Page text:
12345678910111213141516171819... formed by concatenating all the natural
    numbers and then subtract digits with an infinite series of operators
    (On) where O1 is 'remove a leading 1', O2 is 'remove a leading 2'...O11
    is 'remove a leading 11' etc...

    <<rest of post snipped >>

    --
    As long as there are only a countable (or countably infinite) number of
    digits in the sequence, the process you describe should strip it empty. e
    would qualify - after all the original poster started by defining e(n)...

    HTH,
    Mac.



    ** Posted from http://www.teranews.com **
     
    Macavity, Dec 22, 2008
    #7
  8. Alexm

    Jasen Betts Guest

    The bucket is not empty it contains ball 10,20,30 etc,
    because balls with these numbers were added twice but only removed once :)
    Is the problem is chamged to read '10n to 10n+9' then the bucket
    cannot be shown to contain any specific ball.

    Due to the asymptotic behaviour of the ball-count as zero hour is
    approached I don't think it can be proven to be empty either.
     
    Jasen Betts, Dec 23, 2008
    #8
  9. Alexm

    Matt 271829 Guest

    No matter how many operations you perform, there will -- unless the
    decimal expansion of pi has some very unexpected properties -- always
    be an infinite number of digits remaining in "e". So, you'll never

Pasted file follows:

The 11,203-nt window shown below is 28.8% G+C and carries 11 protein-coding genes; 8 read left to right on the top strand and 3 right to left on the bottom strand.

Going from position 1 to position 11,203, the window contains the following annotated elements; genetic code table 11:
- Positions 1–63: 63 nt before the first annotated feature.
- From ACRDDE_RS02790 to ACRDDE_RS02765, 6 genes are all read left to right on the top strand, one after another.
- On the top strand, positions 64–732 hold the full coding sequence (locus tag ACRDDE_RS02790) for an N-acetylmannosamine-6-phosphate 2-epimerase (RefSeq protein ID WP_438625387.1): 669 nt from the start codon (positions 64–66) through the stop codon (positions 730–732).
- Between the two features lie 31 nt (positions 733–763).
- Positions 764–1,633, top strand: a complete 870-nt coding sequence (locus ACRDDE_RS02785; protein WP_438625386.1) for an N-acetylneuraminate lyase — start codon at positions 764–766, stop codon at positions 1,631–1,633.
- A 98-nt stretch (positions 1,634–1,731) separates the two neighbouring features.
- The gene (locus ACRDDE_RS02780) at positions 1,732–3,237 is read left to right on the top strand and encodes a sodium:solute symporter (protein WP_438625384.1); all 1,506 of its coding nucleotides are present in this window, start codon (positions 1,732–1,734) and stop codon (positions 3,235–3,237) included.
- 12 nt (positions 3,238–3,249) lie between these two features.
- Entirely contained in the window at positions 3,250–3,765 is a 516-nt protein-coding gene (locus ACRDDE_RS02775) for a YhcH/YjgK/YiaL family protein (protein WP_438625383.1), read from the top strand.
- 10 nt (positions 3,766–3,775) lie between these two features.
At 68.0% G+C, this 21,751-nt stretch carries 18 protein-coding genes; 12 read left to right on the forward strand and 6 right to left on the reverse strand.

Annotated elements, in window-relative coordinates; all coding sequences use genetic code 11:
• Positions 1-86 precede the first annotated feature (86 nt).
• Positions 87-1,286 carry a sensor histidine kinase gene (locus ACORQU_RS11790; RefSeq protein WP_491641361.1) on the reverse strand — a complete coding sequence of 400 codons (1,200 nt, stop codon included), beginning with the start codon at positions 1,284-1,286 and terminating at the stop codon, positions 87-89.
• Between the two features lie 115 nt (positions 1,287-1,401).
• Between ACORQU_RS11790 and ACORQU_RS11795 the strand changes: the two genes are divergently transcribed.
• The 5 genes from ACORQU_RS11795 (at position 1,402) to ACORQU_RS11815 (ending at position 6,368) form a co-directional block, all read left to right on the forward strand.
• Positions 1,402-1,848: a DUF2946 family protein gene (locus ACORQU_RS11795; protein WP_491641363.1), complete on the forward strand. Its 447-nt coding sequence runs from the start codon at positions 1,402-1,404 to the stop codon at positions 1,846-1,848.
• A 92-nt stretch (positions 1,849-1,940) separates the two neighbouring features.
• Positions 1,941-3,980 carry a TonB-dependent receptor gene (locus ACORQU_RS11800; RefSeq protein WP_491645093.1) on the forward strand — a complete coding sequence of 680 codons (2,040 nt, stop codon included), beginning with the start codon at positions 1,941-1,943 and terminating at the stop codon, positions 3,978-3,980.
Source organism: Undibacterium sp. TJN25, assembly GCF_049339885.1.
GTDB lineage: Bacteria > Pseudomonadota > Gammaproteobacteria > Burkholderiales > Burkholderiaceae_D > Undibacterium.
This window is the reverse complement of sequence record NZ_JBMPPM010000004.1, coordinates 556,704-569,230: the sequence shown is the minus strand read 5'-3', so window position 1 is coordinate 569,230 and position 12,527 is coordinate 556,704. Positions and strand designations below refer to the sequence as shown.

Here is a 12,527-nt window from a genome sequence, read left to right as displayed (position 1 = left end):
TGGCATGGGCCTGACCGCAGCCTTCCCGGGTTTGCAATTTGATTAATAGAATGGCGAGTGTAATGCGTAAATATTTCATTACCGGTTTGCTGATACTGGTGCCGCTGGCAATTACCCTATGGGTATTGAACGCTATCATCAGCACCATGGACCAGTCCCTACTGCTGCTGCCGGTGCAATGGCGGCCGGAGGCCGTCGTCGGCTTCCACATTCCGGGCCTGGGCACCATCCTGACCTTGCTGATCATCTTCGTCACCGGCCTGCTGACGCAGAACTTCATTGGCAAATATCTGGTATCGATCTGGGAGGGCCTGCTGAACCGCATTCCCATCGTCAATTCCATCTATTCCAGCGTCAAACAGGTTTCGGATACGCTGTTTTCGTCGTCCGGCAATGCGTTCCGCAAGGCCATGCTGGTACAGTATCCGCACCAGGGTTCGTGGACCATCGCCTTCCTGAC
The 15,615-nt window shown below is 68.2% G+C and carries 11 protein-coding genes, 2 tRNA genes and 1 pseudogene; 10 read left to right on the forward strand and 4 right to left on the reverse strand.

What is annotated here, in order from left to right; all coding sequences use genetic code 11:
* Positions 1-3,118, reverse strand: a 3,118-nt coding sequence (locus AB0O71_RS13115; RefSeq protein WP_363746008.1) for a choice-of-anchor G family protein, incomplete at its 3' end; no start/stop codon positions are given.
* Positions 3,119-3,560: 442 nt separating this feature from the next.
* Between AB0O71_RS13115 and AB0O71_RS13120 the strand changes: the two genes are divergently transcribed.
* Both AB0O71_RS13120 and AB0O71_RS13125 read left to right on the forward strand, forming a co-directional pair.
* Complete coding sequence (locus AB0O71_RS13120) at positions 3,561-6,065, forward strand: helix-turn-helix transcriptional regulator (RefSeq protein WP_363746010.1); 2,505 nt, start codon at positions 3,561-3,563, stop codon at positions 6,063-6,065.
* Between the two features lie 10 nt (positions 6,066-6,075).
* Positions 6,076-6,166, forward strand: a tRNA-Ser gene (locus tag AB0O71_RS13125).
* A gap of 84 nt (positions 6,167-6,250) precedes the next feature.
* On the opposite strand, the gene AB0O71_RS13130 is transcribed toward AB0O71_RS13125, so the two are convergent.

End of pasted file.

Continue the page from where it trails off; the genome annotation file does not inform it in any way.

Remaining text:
finish.
     
    Matt 271829, Dec 23, 2008
    #9
  10. Alexm

    Matt 271829 Guest

    Do you still think it would be empty if the balls weren't numbered, so
    that at every step you simply add nine balls? If not, then why should
    numbering the balls make any difference to the answer?
     
    Matt 271829, Dec 23, 2008
    #10
  11. By taking them out in order you establish a specific 1-1
    correspondence that doesn't miss any balls -- a surjection between the
    numbers put in and removed. Of course, you could at each stage remove
    the next even ball and it wouldn't be empty. If N is any positive
    integer, you *could* arrange to have exactly N balls left.

    --Lynn

    http://math.asu.edu/~kurtz
     
    [Mr.] Lynn Kurtz, Dec 23, 2008
    #11
  12. Hey!! No fair he changed the statement of the problem from what I
    expected it to be without warning us to read carefully.

    Merry Christmas everybody.

    --Lynn

    http://math.asu.edu/~kurtz
     
    [Mr.] Lynn Kurtz, Dec 23, 2008
    #12
  13. It's 12:01 and the examiner enters the room. (Nobody denies that 12:01
    occurs, right?) The following conversation ensues:

    Examiner: "The barrel is not empty."

    Me: "Yes it is!"

    Examiner: (reaching into the barrel) "No it isn't! See, I will show
    you a ball that's left." (Examiner draws a ball from the barrel).

    Me: "What number is on that ball?"

    Examiner: "It's number 8."

    Me: Speechless.

    --Lynn

    http://math.asu.edu/~kurtz
     
    [Mr.] Lynn Kurtz, Dec 23, 2008
    #13
  14. Alexm

    Alexm Guest

    A computer would never finish. But the process itself has no inherent
    time element in it.

    alexm
     
    Alexm, Dec 23, 2008
    #14
  15. Alexm

    Matt 271829 Guest

    I see what you mean... yes, I believe you are correct (reserving the
    right to change my mind, of course!)
     
    Matt 271829, Dec 23, 2008
    #15